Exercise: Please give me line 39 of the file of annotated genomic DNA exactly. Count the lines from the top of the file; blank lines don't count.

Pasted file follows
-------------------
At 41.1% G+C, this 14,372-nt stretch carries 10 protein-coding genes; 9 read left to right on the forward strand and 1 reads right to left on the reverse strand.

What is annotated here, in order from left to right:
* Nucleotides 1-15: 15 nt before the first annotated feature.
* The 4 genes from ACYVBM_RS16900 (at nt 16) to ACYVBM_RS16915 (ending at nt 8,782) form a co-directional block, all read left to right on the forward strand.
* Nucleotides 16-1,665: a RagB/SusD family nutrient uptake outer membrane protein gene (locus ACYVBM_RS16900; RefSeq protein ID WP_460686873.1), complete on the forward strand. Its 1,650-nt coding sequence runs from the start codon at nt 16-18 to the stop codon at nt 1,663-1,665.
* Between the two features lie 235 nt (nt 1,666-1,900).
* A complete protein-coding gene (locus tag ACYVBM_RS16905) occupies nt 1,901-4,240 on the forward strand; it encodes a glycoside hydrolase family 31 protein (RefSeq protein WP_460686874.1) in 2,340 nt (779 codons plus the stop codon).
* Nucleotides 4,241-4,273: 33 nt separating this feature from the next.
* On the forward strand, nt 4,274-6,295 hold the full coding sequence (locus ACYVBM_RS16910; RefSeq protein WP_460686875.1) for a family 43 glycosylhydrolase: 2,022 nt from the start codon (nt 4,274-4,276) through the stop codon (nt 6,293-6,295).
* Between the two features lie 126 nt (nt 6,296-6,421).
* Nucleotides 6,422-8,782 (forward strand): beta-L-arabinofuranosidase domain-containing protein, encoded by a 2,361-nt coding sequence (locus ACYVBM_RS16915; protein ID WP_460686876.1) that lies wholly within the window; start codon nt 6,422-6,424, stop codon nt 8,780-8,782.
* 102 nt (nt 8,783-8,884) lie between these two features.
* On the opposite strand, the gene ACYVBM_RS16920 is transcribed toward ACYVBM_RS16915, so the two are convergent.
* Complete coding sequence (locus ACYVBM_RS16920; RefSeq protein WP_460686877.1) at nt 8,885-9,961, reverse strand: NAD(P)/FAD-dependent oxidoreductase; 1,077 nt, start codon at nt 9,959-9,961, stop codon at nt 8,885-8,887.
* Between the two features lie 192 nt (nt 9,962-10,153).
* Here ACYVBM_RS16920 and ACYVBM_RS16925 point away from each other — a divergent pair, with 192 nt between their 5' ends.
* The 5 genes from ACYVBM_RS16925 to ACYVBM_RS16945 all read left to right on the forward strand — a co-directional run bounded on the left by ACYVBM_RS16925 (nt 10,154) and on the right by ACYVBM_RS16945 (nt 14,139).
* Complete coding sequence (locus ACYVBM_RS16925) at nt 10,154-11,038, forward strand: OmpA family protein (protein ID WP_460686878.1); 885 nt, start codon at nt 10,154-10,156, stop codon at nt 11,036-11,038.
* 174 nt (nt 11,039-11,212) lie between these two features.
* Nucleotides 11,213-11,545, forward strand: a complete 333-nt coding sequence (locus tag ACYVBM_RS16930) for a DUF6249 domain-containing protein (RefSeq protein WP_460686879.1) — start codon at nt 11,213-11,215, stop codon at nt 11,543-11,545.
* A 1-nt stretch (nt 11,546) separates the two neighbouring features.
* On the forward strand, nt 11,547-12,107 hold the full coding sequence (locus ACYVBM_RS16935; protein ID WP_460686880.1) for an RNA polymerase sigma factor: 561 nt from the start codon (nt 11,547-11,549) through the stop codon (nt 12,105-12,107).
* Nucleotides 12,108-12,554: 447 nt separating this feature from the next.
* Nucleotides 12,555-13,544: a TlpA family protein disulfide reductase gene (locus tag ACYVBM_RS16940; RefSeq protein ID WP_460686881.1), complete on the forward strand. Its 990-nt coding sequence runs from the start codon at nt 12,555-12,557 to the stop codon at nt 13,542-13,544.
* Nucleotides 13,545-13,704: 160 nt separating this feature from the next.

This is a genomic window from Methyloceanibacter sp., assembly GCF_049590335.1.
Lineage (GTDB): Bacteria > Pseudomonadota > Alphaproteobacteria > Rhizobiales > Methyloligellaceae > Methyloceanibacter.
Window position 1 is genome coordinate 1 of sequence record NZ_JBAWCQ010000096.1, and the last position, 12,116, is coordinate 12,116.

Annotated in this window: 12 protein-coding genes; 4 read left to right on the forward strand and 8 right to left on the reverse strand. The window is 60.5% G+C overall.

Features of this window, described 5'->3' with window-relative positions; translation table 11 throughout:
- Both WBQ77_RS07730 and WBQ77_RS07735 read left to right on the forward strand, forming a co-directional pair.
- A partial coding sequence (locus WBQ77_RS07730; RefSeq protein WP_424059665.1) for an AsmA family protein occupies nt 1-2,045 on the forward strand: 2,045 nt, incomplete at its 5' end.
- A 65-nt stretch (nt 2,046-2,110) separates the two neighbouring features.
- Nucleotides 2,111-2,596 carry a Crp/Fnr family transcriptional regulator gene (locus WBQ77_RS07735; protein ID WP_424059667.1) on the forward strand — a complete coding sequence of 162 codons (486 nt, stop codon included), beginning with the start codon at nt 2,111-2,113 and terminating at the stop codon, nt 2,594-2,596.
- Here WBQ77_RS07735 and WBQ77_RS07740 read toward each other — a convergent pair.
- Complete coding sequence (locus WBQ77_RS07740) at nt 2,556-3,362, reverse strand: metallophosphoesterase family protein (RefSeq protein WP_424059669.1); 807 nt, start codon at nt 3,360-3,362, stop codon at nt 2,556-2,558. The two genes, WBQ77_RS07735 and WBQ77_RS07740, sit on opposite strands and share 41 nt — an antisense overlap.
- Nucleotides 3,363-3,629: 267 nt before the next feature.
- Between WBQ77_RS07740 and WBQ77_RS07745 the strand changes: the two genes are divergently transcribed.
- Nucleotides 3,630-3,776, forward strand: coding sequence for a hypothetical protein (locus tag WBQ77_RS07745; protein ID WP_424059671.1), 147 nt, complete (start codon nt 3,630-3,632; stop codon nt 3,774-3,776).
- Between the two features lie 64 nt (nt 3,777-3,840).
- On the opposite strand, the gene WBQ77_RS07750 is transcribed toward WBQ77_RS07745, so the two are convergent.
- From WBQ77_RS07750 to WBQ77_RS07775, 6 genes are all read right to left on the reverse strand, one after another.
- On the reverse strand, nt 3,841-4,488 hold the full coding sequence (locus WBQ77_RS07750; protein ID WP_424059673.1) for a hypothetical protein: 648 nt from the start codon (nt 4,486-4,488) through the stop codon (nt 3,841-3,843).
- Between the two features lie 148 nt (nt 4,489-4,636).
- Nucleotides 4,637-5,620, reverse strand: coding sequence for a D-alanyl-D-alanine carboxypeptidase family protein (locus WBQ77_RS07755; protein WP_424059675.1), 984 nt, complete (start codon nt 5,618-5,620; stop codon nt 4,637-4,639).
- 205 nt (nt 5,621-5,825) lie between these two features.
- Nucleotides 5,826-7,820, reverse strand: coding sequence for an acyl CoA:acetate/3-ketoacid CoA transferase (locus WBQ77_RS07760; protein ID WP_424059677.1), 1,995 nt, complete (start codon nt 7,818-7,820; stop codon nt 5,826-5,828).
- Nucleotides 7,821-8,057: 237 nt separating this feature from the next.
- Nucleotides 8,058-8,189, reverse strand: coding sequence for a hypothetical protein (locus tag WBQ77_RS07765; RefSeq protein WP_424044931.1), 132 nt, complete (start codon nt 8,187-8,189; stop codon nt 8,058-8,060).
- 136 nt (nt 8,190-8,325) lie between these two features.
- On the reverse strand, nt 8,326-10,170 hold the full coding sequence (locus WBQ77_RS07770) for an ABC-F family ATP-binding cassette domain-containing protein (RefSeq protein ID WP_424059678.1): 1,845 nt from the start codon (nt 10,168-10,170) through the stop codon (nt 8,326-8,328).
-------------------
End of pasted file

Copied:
- Nucleotides 3,630-3,776, forward strand: coding sequence for a hypothetical protein (locus tag WBQ77_RS07745; protein ID WP_424059671.1), 147 nt, complete (start codon nt 3,630-3,632; stop codon nt 3,774-3,776).